Sweco is developing Smart Traffic, a traffic light controller that utilizes data already available from traditional loop detectors along with new data sources like floating car data, cameras and radars. The data from its real-time and predictive traffic model is fused into a reliable image of the traffic on the level of individual vehicles, cyclists and pedestrians. Based on the predicted arrivals of traffic at the intersection, green phases are scheduled in advance optimizing both the duration as the sequence. Controlling traffic lights in this way results in reduced waiting times and CO2 emissions, according to Bas van der Bijl, Manager, and Stefan Hjort, ITS at Sweco. “In addition it is also possible to inform road drivers about the scheduled green phases, offering the possibility to adopt their arrival speed at the intersection in order to prevent unnecessary stops and increasing the comfort,” they said.
Matthew Trushinski,
Director, Marketing, 
Miovision offers a smart traffic signal platform called TrafficLink, which provides a range of solutions needed for a traffic team to collect, monitor and understand their traffic signals. The solutions include a managed cellular connection, and tools for signal monitoring, video streaming, maintenance alerts, as well as traffic data insights. Their SmartSense component brings traffic AI to the intersection, processing data gathered by its SmartSense 360 camera and enabling vehicle detection and ongoing studies of traffic, said Matthew Trushinski, Director of Marketing at Miovision.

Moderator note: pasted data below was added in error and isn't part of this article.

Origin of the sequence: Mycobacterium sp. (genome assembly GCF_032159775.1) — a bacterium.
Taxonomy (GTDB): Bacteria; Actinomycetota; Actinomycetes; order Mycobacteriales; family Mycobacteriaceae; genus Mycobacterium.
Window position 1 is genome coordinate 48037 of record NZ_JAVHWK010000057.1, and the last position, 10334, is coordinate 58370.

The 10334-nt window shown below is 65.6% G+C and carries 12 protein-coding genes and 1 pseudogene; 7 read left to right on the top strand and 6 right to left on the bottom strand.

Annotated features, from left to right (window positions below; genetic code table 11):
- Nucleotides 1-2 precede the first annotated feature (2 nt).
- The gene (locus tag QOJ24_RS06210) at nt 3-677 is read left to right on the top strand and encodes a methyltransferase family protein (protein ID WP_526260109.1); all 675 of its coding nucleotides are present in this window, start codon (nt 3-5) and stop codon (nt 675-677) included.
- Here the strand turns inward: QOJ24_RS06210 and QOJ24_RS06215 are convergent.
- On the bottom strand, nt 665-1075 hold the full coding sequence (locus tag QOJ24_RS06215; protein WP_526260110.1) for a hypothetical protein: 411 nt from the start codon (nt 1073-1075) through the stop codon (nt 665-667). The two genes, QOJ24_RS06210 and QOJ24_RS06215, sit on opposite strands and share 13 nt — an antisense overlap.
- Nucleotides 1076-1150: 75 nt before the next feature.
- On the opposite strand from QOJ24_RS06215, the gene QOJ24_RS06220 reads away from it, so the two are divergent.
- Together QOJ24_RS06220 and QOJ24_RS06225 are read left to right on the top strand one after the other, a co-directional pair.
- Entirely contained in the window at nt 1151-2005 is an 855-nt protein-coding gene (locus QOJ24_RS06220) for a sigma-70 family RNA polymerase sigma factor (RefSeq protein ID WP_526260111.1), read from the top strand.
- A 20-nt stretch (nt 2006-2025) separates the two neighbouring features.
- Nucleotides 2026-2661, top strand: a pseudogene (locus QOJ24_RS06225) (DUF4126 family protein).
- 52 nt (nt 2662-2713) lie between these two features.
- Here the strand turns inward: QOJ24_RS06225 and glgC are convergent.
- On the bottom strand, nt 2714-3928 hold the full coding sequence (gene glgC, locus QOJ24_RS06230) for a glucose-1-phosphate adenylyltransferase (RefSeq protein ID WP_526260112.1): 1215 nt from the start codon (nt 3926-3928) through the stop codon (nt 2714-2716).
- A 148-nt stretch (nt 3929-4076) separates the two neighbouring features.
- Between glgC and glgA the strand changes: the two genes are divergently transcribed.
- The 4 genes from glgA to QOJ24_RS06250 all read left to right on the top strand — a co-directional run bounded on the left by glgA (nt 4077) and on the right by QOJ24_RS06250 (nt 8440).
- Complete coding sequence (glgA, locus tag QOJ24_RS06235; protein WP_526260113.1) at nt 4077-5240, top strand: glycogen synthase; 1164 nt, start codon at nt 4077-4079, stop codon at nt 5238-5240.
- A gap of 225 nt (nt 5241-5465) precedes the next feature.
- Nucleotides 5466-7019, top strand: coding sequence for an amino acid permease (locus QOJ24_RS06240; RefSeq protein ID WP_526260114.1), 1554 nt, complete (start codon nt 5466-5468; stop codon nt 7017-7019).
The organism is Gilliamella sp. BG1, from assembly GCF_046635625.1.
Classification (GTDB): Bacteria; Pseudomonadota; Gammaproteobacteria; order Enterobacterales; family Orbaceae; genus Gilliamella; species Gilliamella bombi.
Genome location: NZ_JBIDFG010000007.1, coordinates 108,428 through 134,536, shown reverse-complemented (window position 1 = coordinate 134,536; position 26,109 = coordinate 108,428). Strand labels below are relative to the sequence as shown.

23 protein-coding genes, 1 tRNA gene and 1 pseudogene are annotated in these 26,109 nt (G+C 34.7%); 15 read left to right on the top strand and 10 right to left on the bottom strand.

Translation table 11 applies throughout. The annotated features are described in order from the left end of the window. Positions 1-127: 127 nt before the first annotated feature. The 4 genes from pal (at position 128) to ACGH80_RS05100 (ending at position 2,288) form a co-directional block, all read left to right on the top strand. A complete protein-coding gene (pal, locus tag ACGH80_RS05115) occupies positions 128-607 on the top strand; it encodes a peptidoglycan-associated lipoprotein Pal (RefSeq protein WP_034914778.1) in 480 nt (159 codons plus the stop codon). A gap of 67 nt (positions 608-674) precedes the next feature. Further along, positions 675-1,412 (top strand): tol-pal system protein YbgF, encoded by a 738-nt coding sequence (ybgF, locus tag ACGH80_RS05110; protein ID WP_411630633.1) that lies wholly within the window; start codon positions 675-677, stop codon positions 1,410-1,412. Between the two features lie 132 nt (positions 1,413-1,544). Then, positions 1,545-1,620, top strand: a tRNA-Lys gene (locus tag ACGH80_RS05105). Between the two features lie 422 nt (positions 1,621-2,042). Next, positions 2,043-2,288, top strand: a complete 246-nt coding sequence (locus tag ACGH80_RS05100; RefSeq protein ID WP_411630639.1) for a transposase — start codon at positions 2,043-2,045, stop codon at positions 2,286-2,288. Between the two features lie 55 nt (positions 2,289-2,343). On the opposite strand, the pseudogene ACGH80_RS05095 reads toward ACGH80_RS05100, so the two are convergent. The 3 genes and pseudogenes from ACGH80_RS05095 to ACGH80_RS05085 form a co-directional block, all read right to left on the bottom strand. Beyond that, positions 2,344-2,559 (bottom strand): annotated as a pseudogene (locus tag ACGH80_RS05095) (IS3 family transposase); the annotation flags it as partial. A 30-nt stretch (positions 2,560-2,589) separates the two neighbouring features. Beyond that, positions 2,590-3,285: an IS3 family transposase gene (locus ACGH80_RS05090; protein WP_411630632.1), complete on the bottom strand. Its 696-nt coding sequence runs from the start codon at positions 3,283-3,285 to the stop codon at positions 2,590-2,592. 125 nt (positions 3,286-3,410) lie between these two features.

In terms of solution implementation, there are many challenges when it comes to urban traffic signal control. One, according to Sweco, is finding the balance between optimal traffic light control and providing a reliable prediction of the future green phases to arriving traffic.
“The earlier drivers are informed about the signal changes, the harder it becomes to react to the actual traffic situation at the intersection,” Sweco said. They suggest using the latest sensor technology (e.g., intelligent cameras) in combination with predictive traffic models to make reliable predictions of the arrivals of traffic at an intersection for the next minute, making possible to optimize the traffic light control and to inform drivers about the scheduled green phases for the next minute.
Other challenges include pedestrian and bicycle detection. Effective traffic signaling in urban road networks must be able to distinguish different traffic modes (e.g., pedestrian, bicyclist, bus, passenger vehicle) and utilize this information in traffic signal control decisions, Smith explained.
“Most current commercial vehicle detection devices are not capable of simultaneously detecting vehicles and pedestrians, and the option of using additional detection hardware to enable pedestrian detection is often not an extra expense that cities are willing to bear,” Smith said. The situation, however, is changing with more commercial detection companies introducing detection hardware capable of integrated vehicle and pedestrian detection.
Subscribe to Newsletter
Stay updated with the latest trends and technologies in physical security

Share to: